*Editor's note: Revised on April 26, 2024. This sentence originally said, "...the vortex’s west-to-east winds...".  It's been revised to prevent confusion between the polar vortex as the average atmospheric flow of the polar stratosphere and as a specific manifestation of that circulation on a given day. For more context, read We're going to stop saying "polar vortex reversal"


  1. As far as possible impacts from the near-miss that happened around Feb 19 and the second full-on collapse that occurred on March 4, you’ll have to wait for our next expert-led post. Normally, the way this blog works is that Amy and Laura write the posts, and I look over their shoulders and offer essential feedback like “We need to reduce the number of acronyms in this piece by at least half” and “Can you think of a plain-language way to say empirical orthogonal function?” Due to some unforeseen circumstances, however, the Polar Vortex blog finds itself without an expert blogger this week. So I’ll be writing, and Amy and Laura will be looking over my shoulder with insightful commentary like, “Yes, it’s true that a collapse of the polar vortex can flush extremely cold air into the midlatitudes, but we still don’t think you should liken it to an overflowing toilet,” and “No, a planetary wave isn’t a tsunami in the atmosphere.”
  2. Other datasets have a similar pattern, even if the exact numbers of events are a little different. That table doesn’t yet include the 2 events that have happened this winter. Assuming they both wind up meeting the criteria to be included in the database, then the number of sudden stratospheric warming events during El Niño winters will climb to 19 in the ERA5 dataset, and the number of double-event winters that were also El Niño winters will increase to 5 out of 8. 
  3. If you want to check my work, look for the DJF boxes colored red. “DJF” stands for December-January-February average; red means they were part of an El Niño event.


A great showing of USA temps this winter (Monthly temperatures for December, January, and February compared to the 1991-2020 average for the contiguous United States.). Very informative pages for a retiree in FL.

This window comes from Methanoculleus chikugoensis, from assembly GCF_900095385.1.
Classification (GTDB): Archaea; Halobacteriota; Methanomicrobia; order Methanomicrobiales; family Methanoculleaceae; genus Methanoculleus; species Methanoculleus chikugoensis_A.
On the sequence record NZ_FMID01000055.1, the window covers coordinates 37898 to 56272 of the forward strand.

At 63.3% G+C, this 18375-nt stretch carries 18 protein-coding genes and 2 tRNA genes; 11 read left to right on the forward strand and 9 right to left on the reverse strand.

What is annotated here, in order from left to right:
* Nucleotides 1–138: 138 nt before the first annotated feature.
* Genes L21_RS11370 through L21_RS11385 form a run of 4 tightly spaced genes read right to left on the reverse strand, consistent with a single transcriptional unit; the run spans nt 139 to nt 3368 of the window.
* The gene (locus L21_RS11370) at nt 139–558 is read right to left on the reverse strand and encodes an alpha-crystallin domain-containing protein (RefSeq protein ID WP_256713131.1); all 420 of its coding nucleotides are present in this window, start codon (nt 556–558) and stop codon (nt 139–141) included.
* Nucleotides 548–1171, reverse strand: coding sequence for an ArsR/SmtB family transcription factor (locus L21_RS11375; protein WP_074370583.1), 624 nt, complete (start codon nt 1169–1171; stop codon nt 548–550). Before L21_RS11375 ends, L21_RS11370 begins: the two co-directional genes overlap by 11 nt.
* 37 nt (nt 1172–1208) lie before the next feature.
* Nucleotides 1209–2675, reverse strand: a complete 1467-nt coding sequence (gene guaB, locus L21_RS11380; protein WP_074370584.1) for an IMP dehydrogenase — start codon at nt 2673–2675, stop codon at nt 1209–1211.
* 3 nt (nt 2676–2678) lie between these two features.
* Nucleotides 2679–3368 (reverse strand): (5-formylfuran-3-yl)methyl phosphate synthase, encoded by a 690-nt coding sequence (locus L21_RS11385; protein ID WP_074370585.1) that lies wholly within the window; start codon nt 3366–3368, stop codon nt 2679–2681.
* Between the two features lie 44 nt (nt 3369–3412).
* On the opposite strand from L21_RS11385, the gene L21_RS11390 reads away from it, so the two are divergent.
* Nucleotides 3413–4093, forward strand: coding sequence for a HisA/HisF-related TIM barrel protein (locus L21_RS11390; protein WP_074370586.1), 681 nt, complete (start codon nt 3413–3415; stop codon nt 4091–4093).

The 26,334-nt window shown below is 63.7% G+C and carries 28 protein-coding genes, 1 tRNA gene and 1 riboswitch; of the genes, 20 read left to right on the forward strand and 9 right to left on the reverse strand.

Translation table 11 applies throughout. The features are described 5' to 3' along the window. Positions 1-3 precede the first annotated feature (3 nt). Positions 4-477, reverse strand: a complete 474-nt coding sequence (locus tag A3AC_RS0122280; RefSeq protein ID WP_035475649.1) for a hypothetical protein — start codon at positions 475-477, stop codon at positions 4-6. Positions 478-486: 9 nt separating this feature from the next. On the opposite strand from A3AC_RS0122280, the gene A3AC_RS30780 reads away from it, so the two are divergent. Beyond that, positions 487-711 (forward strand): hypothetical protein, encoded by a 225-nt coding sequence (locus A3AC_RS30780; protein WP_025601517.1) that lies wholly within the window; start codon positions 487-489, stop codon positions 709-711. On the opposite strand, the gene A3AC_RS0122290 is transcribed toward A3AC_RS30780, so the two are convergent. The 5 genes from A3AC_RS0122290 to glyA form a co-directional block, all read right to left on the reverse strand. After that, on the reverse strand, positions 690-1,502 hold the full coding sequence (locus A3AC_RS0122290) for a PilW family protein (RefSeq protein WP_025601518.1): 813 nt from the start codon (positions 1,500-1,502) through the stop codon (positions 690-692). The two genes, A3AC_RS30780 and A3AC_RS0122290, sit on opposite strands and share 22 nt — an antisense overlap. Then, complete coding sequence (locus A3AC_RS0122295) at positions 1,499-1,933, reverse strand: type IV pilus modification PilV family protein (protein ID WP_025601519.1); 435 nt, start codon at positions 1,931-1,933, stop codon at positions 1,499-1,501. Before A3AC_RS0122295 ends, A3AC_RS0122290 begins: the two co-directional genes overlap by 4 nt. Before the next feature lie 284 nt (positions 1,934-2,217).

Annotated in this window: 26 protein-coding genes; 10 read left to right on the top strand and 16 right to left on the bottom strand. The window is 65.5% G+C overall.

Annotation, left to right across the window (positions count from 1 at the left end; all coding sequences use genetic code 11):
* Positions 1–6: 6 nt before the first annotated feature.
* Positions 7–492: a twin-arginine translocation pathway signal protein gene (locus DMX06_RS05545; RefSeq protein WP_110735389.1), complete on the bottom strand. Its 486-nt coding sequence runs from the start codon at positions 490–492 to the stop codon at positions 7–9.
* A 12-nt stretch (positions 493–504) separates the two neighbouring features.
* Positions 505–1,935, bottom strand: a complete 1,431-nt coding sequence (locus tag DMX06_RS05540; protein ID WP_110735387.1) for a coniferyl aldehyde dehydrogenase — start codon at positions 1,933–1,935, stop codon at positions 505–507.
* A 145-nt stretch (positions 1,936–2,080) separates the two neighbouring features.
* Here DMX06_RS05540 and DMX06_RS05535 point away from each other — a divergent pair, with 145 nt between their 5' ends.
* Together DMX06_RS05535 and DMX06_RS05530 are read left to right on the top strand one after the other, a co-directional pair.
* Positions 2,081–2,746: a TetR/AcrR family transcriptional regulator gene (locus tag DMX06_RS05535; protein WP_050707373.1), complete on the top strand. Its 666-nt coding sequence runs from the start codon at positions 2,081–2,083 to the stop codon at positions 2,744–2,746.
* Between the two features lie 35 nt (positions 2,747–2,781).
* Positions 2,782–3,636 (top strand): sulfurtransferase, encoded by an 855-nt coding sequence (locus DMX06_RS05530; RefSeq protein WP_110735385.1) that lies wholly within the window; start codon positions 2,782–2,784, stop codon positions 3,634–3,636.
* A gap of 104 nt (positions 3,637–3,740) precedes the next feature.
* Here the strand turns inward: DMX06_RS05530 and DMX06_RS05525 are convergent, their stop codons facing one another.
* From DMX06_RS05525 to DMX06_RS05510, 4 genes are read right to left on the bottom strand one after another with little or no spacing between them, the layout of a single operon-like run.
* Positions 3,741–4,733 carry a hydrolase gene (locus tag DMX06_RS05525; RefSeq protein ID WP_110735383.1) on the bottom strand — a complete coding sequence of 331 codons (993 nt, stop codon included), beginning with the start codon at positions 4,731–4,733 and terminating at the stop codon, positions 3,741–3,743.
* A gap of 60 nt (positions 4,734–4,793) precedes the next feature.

Thanks for this feedback! As we were developing that graphic, I referred to it as "the warm-winter sandwich". Then i spent some idle time thinking about how we usually describe sandwiches by what's inside, and so really, i should have called it "the cold January sandwich" image...And then i thought about how "warm winter sandwich" sounds like something you'd rather eat than "cold January sandwich"...and then i reminded myself to stop thinking about sandwiches because I knew it was salad for lunch day and I was just setting myself up for disappointment. :-) 

In reply to by Dan

Your blog has been informative: It's answered some questions I had had about the stratospheric polar vortex, and it has taught me other things.  Thanks, and keep up the good work.

Thanks for taking a moment to leave us this feedback! 

In reply to by Matt

Just a question, will the decline of the polar vortex have any affect on the Beaufort Gyre’s release of fresh water as anomalies have been found this year there too ?

Thanks for the question! From what I understand the release of freshwater from the Beaufort Gyre (BG) can be impacted by the Arctic Oscillation (AO) which is characterized by pressure changes over the Arctic and the mid-latitudes (…). We haven't discussed it yet, but when the polar vortex is disrupted, its downward impacts can manifest as a negative AO, which could impact the BG freshwater release.

That said, while the AO has been negative at times over the last month, it does not seem like it's strongly related to the recent major sudden stratospheric warming.